Click here for the original.

Date: 8 November 2007 Issue Number: 58506 Page number: 16248

Publication Date: Thursday, 8 November 2007

Notice Code: 2450

Petitions to Wind Up (Companies)

In the High Court of Justice (Chancery Division)

Companies Court No 2651 of 2007

In the Matter of AMWAY (UK) LIMITED

and in the Matter of the Insolvency Act 1986

A Petition to wind up the above-named Company of St Anne’s House, Caldecotte Lake Drive, Caldecotte Business Park, Milton Keynes, Buckinghamshire MK7 8JU, presented on 11 April 2007 by the Secretary of State for Trade and Industry, whose address for service is the Treasury Solicitor, One Kemble Street, London WC2B 4TS, will be heard at The Royal Courts of Justice, Strand, London WC2A 2LL, on Monday 19 November 2007 at 1030 hours (or as soon thereafter as the Petition can be heard).

Any person intending to appear on the hearing of the Petition (whether to support or oppose it) must give notice of intention to do so to the Petitioners or their Solicitor in accordance with Rule 4.16 by 1600 hours on 16 November 2007.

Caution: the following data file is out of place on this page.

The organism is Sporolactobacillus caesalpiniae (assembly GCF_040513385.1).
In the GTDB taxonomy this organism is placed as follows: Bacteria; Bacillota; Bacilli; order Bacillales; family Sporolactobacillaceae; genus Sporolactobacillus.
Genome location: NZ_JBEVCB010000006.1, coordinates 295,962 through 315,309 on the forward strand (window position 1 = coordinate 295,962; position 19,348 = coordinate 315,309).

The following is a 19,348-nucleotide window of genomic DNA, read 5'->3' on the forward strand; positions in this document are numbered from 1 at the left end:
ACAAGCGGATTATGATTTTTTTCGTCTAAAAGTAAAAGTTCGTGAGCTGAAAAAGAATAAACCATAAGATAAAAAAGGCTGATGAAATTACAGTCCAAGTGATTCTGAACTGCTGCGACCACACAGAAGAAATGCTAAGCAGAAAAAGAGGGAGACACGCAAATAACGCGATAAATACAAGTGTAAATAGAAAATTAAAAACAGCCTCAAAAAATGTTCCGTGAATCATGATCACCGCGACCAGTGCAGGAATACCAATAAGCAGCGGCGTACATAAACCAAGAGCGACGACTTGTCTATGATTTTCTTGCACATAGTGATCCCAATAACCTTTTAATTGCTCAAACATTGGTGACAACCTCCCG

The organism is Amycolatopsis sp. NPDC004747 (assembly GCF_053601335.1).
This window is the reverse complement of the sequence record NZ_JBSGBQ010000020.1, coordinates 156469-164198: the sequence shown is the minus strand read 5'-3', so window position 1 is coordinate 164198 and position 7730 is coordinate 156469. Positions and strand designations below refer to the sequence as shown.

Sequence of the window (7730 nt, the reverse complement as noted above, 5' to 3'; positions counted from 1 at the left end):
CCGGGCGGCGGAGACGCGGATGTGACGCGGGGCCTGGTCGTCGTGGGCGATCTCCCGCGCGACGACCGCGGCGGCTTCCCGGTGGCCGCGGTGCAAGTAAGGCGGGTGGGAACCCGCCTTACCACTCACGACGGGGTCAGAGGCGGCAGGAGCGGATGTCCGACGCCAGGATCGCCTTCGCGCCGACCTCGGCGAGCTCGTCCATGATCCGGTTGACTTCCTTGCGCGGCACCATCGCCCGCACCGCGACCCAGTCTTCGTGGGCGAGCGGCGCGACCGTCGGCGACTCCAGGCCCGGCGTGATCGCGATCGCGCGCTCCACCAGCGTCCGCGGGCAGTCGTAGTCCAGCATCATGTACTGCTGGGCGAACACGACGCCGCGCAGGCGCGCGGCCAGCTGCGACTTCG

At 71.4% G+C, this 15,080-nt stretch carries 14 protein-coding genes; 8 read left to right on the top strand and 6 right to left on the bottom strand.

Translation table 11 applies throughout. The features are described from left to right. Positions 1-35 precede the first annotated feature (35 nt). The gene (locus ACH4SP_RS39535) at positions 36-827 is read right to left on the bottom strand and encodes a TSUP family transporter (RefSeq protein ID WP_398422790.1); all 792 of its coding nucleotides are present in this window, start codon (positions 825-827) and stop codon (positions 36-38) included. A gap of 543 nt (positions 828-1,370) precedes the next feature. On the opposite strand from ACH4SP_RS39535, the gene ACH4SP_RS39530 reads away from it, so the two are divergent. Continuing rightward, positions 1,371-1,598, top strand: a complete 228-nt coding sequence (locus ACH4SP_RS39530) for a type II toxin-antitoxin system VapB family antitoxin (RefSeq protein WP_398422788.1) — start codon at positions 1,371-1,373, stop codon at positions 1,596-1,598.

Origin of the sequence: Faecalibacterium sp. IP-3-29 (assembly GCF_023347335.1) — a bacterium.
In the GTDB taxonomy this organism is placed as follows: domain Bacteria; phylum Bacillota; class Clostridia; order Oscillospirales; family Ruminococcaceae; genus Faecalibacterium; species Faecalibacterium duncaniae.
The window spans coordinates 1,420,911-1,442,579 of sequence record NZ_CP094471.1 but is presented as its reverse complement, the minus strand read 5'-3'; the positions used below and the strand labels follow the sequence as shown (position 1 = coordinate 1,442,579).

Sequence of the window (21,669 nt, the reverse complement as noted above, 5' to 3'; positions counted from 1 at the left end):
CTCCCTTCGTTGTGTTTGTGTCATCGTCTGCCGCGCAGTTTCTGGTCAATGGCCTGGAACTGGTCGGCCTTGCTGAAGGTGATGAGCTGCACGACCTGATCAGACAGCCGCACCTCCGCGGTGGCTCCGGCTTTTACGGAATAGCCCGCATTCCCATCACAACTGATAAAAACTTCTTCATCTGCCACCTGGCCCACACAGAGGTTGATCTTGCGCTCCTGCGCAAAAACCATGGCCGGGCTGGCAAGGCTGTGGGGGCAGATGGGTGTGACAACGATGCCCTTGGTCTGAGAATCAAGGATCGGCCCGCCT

The Petitioners’ Solicitor is the Treasury Solicitor, of One Kemble Street, London WC2B 4TS. (Ref LT6/2859A/JAR.)


Monday 7 April 2008

The Voice - Consumer's Voice

Dear Consumer’s Voice

In May I went to Super Power Doors to buy doors for my house. I found the doors that I liked and together they costed P5,700. I paid a deposit of P3000 and was told my doors would arrive in October.

Earlier this month I went back to Super Power Doors to check if the doors have arrived. While I was there I found out they had new doors in stock. The doors were much better than the ones I had chosen but more expensive. I decided not to wait until October and take one of these better doors that they had in stock. The cost of the new door after they gave me a discount was P6,500. I paid them another P3,500 and I was able to take the door.